Take the 2-minute tour ×
Stack Overflow is a question and answer site for professional and enthusiast programmers. It's 100% free.

I have a small application that manages several git repositories similar to Github/Gitorious. Github allows for inline file editing, and I'd like to know if anyone has any idea on how they manage this.

My initial thought was that it would do a complete clone of the repository, use your submission to replace the file, commit, and push, but this seems like an very expensive operation with large repositories like the linux kernel.

Any ideas on a more efficient way to add and edit files to a bare repository?

share|improve this question

1 Answer 1

up vote 8 down vote accepted

You can use plumbing commands.

Get your current HEAD, get the tree from there then your blobs.

Once you have the blob you can put the content in a textbox. When it's finished you just have to hash the new blob, create the new tree, the new commit and tadaam. It's "pushed".

PS: Remember you're in a bare repository, so check that every command you use don't need the index nor the working directory.

As it has been asked here is a step by step example.

First we get the current file content:

> git cat-file -p HEAD:var/test/text.txt

We do our little modification on that content and now have a new content ready to be pushed. To save that content we're going to hash it:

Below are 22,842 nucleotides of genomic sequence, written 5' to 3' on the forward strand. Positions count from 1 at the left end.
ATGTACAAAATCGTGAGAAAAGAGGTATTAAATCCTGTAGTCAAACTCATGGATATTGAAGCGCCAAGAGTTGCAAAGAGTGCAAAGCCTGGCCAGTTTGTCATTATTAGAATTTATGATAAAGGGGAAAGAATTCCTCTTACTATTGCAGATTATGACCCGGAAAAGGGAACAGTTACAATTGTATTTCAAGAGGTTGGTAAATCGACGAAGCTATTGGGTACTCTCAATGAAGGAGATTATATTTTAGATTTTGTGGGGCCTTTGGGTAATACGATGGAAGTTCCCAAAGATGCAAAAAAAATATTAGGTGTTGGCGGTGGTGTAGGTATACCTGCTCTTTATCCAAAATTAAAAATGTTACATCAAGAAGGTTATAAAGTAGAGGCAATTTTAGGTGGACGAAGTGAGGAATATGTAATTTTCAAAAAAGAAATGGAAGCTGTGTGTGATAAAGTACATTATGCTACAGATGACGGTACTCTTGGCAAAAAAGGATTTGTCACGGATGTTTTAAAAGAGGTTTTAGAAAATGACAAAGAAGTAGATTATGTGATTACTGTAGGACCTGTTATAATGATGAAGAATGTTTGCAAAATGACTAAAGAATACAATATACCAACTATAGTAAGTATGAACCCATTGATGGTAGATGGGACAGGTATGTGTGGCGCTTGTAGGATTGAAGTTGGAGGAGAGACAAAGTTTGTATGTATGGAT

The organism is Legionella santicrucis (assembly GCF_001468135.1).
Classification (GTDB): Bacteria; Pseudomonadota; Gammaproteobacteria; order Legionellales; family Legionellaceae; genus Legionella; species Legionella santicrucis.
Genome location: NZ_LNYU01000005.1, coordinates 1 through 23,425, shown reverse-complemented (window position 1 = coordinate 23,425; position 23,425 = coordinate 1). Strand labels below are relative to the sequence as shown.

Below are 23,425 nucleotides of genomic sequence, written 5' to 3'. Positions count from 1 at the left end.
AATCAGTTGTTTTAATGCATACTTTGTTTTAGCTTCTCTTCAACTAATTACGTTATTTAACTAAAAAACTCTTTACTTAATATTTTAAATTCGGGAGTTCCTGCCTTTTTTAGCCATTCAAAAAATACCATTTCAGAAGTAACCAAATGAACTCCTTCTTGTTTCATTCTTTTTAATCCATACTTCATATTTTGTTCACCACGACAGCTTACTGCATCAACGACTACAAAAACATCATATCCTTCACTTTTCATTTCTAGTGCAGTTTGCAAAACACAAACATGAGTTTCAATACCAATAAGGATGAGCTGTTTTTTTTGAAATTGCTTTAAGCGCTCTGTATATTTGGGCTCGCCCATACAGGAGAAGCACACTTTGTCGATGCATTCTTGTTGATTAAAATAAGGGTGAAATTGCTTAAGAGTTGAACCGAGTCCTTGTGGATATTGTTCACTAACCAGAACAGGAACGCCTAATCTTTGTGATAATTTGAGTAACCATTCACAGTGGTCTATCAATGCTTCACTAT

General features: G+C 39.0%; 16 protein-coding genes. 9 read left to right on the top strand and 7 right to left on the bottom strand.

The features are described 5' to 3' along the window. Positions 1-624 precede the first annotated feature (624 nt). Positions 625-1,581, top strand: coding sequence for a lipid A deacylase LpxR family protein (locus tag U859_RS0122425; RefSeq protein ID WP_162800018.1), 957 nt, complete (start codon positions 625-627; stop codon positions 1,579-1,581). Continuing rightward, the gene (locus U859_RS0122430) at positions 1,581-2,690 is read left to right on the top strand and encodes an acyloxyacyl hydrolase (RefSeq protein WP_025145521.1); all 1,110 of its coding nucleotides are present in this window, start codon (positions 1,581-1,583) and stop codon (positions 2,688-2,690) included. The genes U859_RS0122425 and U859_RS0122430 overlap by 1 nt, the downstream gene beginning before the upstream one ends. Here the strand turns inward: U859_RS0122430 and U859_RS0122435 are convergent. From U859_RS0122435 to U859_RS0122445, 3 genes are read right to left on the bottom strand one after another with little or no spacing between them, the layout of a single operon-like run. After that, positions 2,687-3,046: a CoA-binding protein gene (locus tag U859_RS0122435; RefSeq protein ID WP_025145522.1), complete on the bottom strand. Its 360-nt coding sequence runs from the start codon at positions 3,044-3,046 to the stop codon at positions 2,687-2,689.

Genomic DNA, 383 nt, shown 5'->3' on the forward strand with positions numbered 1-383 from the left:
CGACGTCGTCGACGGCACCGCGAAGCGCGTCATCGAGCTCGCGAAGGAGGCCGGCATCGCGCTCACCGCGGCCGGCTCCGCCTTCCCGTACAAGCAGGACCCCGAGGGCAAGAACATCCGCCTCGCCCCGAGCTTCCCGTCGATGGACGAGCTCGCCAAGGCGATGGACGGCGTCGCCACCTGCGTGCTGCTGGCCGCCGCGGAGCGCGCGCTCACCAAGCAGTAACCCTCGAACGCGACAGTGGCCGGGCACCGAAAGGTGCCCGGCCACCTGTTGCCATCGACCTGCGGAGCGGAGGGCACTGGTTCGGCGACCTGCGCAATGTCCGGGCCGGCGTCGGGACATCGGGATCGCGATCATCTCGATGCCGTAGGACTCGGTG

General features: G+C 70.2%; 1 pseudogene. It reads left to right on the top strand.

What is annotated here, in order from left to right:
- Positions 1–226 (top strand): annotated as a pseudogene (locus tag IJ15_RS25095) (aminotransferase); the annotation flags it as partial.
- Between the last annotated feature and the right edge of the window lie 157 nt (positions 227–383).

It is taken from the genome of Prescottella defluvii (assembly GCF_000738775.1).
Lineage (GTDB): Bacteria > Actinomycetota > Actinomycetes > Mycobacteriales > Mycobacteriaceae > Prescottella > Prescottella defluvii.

> git hash-object -t blob -w var/test/text.txt

This will save it, and return a sha-1 of that object (blob), the very next step consist in creating a new folder test which will contain our text.txt file. But first let's look at what does the current test folder look like:

> git ls-tree HEAD:var/test
100644 blob 9daeafb9864cf43055ae93beb0afd6c7d144bfa4    text.txt

So what we want to do here, is replace the previous SHA-1 (9daeafb...) with the new one (9764d22...) and generate a new tree based on that (pay attention to the \t).

> echo -e "100644 blob 9764d221e6b50063b83c0268544c5d5b745ec9c5\ttext.txt" | git mktree

Great, so now we have the new file text.txt and the parent folder test, we now need var.

> git ls-tree HEAD:var
040000 tree 9bfb857f532d280ecd7704beb40a2ea4ba332f5a    test

> echo -e "040000 tree b7788f9e8e9a24be31188167a6a0bc1de9e41d24\ttest" | git mktree

and now we need the parent of var (which is the root of our repository):

> git ls-tree HEAD
040000 tree 31a6ee5e7d14a0569721632a05234185a109d6bd    var

> echo -e "040000 tree 536f33626a47138499fade7df6d02327f75d80be\tvar" | git mktree

And it's done, our tree is ready. The only thing missing is the actual commit:

> git commit-tree -p HEAD -m "commit message" 7db3d6bc14cce98ff89ccc285b9d17965f5ca92b

But it isn't ready yet, now we want the commit to be the HEAD, so the very last step is:

> git update-ref HEAD 4aa2de2cf9e3e4f5470bcd1ee1e83ef6e4025eaf

And now we're done.


share|improve this answer
Thanks a lot! The keyword that helped was git 'plumbing'. –  Jonathan C. Jul 28 '11 at 2:36
could you make a small example how to add some file (like /var/test/text.txt) ? or overwrite the same one? –  NaN Aug 11 '12 at 16:06
I updated with a comprehensive example, I hope it will help. –  Colin Hebert Aug 13 '12 at 12:53

Your Answer


By posting your answer, you agree to the privacy policy and terms of service.

Not the answer you're looking for? Browse other questions tagged or ask your own question.